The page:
A Step-by-Step Guide to the Patent Process

Do you have the next great idea for a product, app, or other item that you hope will make you millions? Before you are able to really move forward with this type of thing, you need to protect your idea so it isn’t stolen the second someone hears about it. In order to get legal protection of your idea, you will need to obtain a patent from the US Patent Office. With millions of ideas patented, and new ones being Read More

What is Litigation?

Litigation is the legal process through which the plaintiff and defendant (litigants) argue their side in court to achieve a specific outcome (monetary award, injunction to stop use of patented invention, avoidance of paying a settlement, etc.). Both businesses and individuals can file complaints with the court to start the process. In the end, the side that provides the best argument or demonstrates enough proof Read More

Understanding Patent Litigation

If you’ve been accused of 'stealing' a patented invention, you may face a myriad of legal obstacles that could result in the loss of time and money for your business due to fighting the charges brought against you. Patents allow businesses and individuals to legally protect their property from use by another business/individual in its entirety or in conjunction with other products. The use of a patented invention Read More

Apple Settles iPod Lawsuit

  Apple recently settled a patent dispute with Burst.com for $10 million. Burst alleged that Apple infringed four patents for transmission of compressed audio and video files in iTunes, iLife, QuickTime and the iPod. A similar suit was settled with Microsoft for $60 million previously. The real story of this settlement is the relatively moderate amount of payment from Apple. Particularly given a previous Read More

Vonage Digging Out of Patent Hole

  Vonage, whose very existence was threatened due to numerous patent infringement complaints by several major telecommunications companies, finally appears to be reaching the light at the end of the tunnel, agreeing to settle another lawsuit with AT&T.   Vonage has become the poster child for a tenuous business model: total reliance on others’ networks to deliver its services. It was a business Read More

Patent Wars: Tech v. Drugs

  An article on the increasing lobbying pressure for patent reform provides a nice explanation of the “different sides of the aisle” when it comes to patent reform. On one side are pharmaceutical firms that prefer substantial penalties and roadblocks for patent infringers. The other side typically consists of technology firms that want fewer patent protections and less damages when infringement occurs. The Read More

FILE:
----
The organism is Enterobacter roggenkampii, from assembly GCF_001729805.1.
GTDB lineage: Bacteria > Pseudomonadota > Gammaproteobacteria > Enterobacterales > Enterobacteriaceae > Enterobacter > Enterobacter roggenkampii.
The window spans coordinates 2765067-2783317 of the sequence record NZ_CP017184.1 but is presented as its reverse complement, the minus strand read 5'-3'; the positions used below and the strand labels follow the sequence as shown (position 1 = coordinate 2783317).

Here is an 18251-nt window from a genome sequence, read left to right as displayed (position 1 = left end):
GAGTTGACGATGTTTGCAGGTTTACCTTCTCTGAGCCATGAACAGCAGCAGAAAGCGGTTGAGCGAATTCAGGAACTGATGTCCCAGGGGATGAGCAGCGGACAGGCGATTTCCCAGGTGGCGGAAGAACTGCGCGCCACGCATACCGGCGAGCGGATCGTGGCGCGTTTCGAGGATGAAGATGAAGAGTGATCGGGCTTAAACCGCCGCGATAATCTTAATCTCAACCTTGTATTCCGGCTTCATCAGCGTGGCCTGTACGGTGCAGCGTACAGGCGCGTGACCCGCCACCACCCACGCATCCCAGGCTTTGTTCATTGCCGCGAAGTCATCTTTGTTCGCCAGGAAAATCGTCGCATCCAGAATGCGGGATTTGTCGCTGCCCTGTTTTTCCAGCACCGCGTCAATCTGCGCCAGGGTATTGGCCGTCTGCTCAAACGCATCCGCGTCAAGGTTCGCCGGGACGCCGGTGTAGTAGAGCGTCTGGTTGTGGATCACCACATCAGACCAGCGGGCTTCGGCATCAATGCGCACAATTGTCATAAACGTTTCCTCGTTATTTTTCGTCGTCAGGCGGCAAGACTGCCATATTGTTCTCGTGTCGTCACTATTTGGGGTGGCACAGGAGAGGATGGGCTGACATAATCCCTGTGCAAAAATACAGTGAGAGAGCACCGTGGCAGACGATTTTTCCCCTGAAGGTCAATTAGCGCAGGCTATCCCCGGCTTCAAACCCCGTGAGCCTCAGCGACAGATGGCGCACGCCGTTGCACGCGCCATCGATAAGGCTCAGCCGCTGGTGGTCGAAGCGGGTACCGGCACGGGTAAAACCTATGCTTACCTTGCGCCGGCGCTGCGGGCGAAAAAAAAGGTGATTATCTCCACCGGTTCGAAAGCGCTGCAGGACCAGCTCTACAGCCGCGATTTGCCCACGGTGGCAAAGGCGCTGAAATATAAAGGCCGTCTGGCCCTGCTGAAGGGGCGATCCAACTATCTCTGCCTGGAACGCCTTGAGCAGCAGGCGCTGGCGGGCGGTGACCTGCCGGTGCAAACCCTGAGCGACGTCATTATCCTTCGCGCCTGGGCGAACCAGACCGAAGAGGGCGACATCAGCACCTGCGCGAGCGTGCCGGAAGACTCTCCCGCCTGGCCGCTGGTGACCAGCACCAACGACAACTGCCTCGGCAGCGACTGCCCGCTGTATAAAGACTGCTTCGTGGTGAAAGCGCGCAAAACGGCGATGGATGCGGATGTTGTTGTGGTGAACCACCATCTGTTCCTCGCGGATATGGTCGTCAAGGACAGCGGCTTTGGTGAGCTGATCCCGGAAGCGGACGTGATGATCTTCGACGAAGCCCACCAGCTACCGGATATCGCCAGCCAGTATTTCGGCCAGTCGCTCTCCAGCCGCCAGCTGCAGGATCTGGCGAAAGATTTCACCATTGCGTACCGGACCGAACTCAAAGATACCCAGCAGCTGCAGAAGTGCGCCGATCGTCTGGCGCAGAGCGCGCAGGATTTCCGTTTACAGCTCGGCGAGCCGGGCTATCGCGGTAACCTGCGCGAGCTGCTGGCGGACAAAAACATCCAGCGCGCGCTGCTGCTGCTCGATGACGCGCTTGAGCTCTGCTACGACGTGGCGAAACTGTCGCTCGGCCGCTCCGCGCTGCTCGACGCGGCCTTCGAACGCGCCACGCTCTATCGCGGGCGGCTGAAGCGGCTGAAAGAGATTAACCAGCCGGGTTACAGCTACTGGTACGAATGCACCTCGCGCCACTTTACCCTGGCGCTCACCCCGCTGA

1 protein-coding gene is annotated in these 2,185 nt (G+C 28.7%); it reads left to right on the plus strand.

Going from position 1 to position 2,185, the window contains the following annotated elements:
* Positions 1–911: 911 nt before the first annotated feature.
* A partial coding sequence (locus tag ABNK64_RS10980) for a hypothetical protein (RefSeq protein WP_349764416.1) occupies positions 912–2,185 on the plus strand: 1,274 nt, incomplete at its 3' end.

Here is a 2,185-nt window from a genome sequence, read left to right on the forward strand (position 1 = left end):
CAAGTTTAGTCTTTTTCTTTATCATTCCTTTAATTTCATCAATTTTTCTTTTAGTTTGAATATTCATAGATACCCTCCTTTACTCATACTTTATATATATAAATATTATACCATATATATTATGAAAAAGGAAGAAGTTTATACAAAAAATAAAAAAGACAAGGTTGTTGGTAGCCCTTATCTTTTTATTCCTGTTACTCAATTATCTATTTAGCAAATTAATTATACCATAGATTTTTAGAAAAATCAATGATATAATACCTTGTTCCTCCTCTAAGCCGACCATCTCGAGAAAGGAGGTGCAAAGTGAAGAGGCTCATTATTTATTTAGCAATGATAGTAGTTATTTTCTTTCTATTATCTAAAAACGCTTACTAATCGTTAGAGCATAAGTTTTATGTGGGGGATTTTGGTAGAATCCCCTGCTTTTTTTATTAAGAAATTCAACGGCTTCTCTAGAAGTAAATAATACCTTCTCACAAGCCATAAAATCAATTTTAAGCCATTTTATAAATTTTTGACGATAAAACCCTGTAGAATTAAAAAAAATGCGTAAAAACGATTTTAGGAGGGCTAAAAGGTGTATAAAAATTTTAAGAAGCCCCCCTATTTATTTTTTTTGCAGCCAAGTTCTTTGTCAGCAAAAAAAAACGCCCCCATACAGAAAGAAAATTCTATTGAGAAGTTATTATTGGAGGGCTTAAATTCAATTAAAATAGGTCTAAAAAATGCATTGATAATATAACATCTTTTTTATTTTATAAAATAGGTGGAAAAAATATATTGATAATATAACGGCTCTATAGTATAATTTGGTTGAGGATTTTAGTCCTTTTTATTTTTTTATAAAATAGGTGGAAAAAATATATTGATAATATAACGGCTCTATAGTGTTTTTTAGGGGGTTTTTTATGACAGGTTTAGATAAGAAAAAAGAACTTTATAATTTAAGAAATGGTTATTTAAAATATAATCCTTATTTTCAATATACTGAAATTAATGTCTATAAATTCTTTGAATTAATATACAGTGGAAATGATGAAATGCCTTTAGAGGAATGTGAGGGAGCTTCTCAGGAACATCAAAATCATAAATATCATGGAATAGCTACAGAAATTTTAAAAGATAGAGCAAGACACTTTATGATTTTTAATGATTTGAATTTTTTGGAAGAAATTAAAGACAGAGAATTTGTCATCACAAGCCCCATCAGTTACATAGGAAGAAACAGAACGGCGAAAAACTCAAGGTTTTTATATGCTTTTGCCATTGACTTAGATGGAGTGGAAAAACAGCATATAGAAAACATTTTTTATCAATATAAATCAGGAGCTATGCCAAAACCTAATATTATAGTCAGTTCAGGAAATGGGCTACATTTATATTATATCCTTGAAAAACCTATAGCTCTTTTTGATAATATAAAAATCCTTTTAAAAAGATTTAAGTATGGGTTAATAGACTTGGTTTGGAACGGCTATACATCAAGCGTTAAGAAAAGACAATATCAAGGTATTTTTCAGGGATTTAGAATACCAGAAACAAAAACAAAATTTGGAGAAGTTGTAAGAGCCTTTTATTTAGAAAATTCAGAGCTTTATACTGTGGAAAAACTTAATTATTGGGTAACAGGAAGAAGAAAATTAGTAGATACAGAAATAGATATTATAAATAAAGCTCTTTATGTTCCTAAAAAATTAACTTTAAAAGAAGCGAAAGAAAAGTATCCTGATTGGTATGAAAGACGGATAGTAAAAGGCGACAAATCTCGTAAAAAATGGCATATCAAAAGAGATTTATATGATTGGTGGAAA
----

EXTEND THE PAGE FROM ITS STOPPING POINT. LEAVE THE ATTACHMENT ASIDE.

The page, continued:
New Patent Reform Gaining Ground

  The House recently passed legislation that would lead to new reforms in determining ownership of patents. The legislation is intended to reduce patent litigation, which often turns on the identity of the innovator. Lawmakers are attempting to change the method via which courts determine the owner of a patent. Presently, the "true owner" of a patent is determined by identifying the first to invent. Read More

Debating Patent Infringement Relief

  As patent law begins to transform in the 21st century we see more and more discussions about appropriate patent policy. While there are many discussions about the merits of patent awards themselves, there is also a debate about appropriate relief for patent infringement.   One discussion centers on injunctive relief for patent infringement. A popular theory, the Lemley-Shapiro theoretical model of Read More

Patent Reviews Now Public Domain

  The United States Patent and Trademark Office has unveiled its new program that allows the general public to provide feedback on pending patent applications. The program allows users to comment, support or oppose certain patent applications. The patent applications currently at issue are those in computer technology, which has become a “hot” area of patent law with the rise of the open source software Read More

Supreme Court: Obvious Patents Under Siege

  The Supreme Court recently handed down its opinion in KSR International v. Teleflex. The matter involved an adjustable pedal system for cars, which allows drivers to adjust the position of the gas and brake pedals themselves. KSR developed a model adjustable pedal and was selected by General Motors Corporation to supply the parts. Teleflex, who had previously registered a license for “a position-adjustable Read More